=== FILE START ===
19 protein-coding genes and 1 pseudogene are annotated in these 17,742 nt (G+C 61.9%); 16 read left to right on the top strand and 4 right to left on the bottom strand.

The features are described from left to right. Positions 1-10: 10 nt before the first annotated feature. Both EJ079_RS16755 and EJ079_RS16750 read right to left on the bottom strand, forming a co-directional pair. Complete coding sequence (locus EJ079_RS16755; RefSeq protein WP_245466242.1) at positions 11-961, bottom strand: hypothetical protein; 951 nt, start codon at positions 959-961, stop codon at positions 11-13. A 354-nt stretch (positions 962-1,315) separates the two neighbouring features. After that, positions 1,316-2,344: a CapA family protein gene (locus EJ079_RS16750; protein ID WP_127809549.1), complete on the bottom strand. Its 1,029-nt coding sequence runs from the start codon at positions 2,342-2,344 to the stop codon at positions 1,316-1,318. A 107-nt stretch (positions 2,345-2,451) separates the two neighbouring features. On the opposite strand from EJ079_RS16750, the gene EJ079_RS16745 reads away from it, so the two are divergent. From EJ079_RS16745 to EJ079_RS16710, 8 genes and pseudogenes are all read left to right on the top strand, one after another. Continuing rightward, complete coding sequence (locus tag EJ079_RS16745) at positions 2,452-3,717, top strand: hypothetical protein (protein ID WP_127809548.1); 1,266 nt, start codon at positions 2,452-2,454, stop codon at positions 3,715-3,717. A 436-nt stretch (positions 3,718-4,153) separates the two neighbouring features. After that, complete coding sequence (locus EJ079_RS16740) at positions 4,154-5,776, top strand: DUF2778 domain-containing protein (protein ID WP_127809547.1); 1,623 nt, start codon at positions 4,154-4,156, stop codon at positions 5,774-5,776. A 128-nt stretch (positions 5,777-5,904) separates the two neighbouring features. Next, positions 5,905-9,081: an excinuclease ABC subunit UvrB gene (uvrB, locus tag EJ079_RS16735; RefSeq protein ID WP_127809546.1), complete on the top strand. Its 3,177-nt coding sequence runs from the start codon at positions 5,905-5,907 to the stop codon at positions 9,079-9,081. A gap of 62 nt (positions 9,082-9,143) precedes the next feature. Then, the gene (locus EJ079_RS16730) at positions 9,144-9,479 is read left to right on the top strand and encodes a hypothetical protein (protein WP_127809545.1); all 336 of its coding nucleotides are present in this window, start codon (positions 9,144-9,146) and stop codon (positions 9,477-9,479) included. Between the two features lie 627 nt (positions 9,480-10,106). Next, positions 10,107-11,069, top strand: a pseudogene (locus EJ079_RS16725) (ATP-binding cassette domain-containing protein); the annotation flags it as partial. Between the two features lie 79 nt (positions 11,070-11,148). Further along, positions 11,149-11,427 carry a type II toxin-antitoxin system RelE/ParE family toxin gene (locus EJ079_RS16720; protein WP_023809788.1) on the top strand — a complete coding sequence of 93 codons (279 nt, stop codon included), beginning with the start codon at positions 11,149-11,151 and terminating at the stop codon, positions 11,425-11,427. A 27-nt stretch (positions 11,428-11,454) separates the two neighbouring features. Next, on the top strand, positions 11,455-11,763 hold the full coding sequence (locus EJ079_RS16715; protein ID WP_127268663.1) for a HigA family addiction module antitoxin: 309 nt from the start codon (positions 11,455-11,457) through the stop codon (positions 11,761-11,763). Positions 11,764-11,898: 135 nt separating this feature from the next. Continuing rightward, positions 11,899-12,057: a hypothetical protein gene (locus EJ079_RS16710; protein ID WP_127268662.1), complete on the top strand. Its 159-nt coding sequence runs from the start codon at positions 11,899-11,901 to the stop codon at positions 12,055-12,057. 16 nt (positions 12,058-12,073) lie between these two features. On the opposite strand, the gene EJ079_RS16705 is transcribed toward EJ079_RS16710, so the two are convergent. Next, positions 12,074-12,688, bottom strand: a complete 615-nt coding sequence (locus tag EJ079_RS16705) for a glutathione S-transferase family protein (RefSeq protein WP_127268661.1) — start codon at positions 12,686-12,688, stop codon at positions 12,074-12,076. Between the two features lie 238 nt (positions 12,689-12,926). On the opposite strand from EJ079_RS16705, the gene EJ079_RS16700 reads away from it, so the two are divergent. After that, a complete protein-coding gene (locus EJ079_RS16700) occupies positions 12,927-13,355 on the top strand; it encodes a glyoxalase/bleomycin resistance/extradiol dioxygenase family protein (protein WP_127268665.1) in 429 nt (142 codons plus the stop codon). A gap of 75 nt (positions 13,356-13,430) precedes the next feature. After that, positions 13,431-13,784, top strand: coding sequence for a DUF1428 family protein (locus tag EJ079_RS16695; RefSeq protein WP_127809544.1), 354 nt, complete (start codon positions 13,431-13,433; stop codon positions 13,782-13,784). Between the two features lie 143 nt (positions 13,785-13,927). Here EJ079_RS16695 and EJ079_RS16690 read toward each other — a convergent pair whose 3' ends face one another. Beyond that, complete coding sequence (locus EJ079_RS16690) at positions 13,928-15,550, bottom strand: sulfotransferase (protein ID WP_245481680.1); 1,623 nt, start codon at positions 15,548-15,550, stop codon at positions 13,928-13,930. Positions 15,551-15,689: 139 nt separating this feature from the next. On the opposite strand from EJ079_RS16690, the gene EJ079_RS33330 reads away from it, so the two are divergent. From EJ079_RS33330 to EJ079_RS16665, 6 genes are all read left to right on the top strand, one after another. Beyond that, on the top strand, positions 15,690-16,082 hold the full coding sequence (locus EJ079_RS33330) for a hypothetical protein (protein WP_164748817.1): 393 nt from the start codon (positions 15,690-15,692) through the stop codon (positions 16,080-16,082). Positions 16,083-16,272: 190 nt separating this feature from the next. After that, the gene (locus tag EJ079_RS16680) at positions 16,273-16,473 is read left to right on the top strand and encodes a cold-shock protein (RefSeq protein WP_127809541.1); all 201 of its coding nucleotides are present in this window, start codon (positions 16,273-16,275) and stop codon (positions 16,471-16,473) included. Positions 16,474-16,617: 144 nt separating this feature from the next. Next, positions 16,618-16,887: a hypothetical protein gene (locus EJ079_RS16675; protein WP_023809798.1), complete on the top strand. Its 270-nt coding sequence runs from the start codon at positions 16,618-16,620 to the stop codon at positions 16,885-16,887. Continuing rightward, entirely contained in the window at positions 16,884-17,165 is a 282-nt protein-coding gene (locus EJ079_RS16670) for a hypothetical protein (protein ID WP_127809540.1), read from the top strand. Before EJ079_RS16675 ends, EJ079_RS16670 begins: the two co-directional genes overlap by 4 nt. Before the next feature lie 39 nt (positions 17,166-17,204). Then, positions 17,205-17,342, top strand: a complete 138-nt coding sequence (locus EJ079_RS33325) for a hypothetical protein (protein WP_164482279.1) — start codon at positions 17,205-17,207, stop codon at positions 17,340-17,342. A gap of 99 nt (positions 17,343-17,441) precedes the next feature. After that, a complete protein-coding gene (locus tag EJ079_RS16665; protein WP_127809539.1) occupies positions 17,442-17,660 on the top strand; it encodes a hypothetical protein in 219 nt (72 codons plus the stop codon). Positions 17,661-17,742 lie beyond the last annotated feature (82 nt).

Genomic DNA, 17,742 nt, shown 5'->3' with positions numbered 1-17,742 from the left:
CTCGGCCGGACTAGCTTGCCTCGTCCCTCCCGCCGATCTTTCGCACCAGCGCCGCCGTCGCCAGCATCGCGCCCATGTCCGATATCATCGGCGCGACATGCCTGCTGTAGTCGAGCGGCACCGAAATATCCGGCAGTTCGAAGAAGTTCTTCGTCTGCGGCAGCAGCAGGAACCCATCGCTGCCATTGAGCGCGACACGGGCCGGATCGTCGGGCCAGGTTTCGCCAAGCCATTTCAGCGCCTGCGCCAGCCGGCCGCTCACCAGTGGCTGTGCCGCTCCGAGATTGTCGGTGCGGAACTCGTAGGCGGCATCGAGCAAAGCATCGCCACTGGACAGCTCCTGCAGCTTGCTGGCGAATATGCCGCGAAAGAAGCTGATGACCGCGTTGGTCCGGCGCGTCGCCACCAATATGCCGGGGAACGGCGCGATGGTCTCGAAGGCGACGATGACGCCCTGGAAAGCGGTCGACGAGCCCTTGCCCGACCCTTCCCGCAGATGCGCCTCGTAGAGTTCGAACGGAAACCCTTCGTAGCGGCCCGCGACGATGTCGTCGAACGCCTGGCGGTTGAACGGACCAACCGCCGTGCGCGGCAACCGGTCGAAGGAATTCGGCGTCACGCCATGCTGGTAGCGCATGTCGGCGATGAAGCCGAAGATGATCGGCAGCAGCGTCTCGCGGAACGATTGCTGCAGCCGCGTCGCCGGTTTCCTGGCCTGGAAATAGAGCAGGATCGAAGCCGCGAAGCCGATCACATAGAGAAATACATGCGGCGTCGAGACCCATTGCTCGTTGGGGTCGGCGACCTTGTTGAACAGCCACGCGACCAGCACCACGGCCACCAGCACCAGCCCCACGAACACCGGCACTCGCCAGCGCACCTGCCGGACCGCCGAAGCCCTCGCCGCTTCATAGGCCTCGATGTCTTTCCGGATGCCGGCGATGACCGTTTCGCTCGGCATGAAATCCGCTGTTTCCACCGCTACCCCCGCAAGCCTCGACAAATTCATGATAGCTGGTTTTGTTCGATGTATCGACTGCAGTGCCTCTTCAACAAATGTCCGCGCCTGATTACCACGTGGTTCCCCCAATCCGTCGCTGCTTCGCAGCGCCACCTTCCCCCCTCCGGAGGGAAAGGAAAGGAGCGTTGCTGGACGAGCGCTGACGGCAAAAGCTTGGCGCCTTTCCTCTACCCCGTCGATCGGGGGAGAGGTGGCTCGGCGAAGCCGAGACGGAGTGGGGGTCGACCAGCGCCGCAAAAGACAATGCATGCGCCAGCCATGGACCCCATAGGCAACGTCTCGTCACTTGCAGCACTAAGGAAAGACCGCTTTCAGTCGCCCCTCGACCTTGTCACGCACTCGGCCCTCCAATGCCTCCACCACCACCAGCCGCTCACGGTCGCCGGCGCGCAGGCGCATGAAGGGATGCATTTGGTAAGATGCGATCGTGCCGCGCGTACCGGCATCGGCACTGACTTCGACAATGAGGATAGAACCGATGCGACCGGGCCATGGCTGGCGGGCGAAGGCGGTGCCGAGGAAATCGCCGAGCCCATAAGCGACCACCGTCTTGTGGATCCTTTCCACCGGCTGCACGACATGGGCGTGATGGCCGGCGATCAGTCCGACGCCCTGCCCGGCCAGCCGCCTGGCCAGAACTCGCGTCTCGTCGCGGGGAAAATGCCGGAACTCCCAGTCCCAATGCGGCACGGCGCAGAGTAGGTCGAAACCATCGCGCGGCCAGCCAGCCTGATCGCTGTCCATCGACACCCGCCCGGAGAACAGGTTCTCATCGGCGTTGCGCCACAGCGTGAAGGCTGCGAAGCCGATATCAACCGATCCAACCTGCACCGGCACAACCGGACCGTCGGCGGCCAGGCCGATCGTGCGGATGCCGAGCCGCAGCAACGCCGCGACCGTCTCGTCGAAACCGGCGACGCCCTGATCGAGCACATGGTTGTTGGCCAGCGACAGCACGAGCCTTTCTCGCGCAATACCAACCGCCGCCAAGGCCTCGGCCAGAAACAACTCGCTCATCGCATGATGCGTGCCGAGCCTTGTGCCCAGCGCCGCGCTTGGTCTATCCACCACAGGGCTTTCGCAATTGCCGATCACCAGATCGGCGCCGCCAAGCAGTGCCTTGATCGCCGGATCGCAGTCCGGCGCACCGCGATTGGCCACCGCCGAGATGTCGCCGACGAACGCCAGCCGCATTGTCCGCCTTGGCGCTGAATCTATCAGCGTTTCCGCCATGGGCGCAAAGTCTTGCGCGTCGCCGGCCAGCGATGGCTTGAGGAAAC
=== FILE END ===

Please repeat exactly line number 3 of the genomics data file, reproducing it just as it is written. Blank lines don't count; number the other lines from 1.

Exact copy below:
Genomic DNA, 17,742 nt, shown 5'->3' with positions numbered 1-17,742 from the left: